The substance of the argument here is that fire has basically one quality, namely heat, and the action that it performs is dependent not on its qualities per se, but on the qualities of the object that it’s interacting with. In other words, different things react differently to heat based on their own qualities, and not so much on the quality of heat itself. When we take this idea over to Gd and His interaction with the world. The Rabbis use the term midah k’neged midah or “measure for measure” to describe the way Gd deals with us. Thus the Midrash (Bamidbar Rabba, Parashat Naso) tells us that because Samson sinned with his eyes (e.g. ogled Delilah) he was punished through his eyes (the Philistines blinded him when Delilah cut his hair and robbed him of his strength). On the positive side, because Avraham brought bread and water to the “men” who came to visit him, the Israelites were rewarded when Gd gave them “bread” (manna) and water (the miraculous well) in the desert during the Exodus. In a sense, Gd merely mirrors back to us the quality of our actions and it is up to us to learn the lessons.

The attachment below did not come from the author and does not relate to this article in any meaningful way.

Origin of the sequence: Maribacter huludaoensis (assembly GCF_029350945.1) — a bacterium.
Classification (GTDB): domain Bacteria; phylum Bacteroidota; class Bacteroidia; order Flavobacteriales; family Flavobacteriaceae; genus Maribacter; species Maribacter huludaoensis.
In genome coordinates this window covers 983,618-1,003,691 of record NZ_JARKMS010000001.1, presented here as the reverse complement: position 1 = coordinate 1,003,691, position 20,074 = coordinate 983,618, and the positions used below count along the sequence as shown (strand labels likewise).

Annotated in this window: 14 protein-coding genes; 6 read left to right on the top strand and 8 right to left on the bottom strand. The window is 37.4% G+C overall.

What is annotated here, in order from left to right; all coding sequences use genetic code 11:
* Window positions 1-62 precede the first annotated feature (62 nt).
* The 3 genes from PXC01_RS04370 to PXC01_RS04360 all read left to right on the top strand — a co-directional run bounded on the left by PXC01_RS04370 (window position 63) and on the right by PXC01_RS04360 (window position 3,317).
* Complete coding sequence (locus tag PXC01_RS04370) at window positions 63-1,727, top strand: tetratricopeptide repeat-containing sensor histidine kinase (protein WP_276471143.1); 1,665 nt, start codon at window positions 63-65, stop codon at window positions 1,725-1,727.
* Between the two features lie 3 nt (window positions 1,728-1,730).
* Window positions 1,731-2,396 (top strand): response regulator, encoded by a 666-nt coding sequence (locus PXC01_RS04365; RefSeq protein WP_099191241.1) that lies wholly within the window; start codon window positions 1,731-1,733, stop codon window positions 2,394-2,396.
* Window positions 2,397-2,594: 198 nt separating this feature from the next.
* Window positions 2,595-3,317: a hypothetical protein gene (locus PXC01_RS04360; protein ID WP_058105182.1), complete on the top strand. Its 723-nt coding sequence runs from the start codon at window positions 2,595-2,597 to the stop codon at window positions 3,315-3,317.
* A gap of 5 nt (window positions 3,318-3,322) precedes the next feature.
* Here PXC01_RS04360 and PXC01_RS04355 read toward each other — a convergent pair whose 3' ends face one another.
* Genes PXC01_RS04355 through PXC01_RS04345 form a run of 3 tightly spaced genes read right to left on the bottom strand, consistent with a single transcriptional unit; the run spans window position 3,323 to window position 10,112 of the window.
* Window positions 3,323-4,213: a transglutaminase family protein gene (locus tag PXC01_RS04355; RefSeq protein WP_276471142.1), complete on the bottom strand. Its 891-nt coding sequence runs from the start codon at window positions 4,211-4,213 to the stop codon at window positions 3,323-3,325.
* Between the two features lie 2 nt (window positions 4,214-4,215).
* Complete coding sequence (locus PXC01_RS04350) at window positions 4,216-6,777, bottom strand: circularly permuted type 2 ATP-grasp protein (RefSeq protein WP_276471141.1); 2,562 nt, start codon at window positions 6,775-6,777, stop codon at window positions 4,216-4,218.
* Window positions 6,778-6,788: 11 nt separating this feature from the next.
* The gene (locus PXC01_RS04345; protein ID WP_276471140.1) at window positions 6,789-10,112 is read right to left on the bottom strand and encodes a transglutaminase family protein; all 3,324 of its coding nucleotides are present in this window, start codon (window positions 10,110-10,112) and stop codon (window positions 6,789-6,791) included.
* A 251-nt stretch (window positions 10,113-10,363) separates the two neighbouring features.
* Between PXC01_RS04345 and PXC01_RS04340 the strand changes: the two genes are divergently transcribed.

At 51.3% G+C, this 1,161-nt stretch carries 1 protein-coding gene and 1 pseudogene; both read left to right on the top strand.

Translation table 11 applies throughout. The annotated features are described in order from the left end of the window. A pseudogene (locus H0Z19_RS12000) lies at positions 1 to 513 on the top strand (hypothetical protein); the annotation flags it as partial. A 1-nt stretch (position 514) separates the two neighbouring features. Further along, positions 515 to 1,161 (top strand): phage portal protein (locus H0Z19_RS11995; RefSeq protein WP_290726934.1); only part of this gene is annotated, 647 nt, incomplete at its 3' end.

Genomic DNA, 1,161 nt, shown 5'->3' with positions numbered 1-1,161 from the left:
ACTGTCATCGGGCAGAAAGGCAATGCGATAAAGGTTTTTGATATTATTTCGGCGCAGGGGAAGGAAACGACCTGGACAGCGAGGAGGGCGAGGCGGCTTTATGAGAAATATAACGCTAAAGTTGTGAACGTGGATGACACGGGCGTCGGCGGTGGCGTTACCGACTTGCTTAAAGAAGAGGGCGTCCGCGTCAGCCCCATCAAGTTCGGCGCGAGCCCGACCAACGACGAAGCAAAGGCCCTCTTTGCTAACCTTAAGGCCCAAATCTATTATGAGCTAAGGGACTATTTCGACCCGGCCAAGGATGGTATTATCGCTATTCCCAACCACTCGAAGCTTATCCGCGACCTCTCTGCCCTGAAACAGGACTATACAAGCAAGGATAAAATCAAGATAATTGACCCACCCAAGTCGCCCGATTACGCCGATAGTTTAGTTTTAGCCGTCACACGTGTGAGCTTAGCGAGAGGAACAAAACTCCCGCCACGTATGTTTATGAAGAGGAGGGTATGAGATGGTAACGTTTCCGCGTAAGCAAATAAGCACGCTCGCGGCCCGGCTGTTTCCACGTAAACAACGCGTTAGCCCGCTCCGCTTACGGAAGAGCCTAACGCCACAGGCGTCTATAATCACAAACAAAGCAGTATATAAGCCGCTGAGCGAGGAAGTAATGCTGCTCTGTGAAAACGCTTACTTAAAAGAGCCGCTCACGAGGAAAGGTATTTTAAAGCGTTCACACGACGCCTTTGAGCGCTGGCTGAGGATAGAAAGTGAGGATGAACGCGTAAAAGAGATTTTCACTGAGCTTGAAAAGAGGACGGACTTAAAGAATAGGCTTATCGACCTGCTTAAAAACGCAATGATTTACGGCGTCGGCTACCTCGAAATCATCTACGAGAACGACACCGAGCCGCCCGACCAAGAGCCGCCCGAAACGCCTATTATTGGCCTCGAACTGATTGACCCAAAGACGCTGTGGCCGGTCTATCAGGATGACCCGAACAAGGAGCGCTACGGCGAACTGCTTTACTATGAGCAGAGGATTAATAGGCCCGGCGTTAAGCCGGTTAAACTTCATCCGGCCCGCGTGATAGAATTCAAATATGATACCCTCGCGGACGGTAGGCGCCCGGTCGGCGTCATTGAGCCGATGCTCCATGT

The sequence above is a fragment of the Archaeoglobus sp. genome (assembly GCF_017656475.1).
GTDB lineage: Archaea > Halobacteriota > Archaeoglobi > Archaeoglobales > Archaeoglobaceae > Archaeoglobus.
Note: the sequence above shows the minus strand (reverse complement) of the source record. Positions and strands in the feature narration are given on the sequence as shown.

We will continue with this discussion next week Gd willing.


Commentary by Steve Sufian

Parashat Va’eira

“Va’eira” means “appeared.” Gd answers Moses’ complaint that Pharaoh has not listened to his message from Gd: let my people go. Gd tells Moses that He is appearing to Moses in Full Strength to deliver the promise He made to Abraham, Isaac and Jacob that He will make them a great nation.

Exodus 6:2
“Gd spoke to Moses and He said to him, “I Am the Lrd.”

Exodus 6:31
I appeared to Abraham, to Isaac and to Jacob with [the Name] Almighty Gd but [with] My name YHWH, I did not become known to them.”

As “Elohim” Gd speaks to Moses. He tells him He is “YudHeWawHe.” He then tells Moses that he appeared to Abraham, Isaac, and Jacob as “EL ShaDaI but as “YudHeWawHe” He did not become known by them (Rashi’s commentary)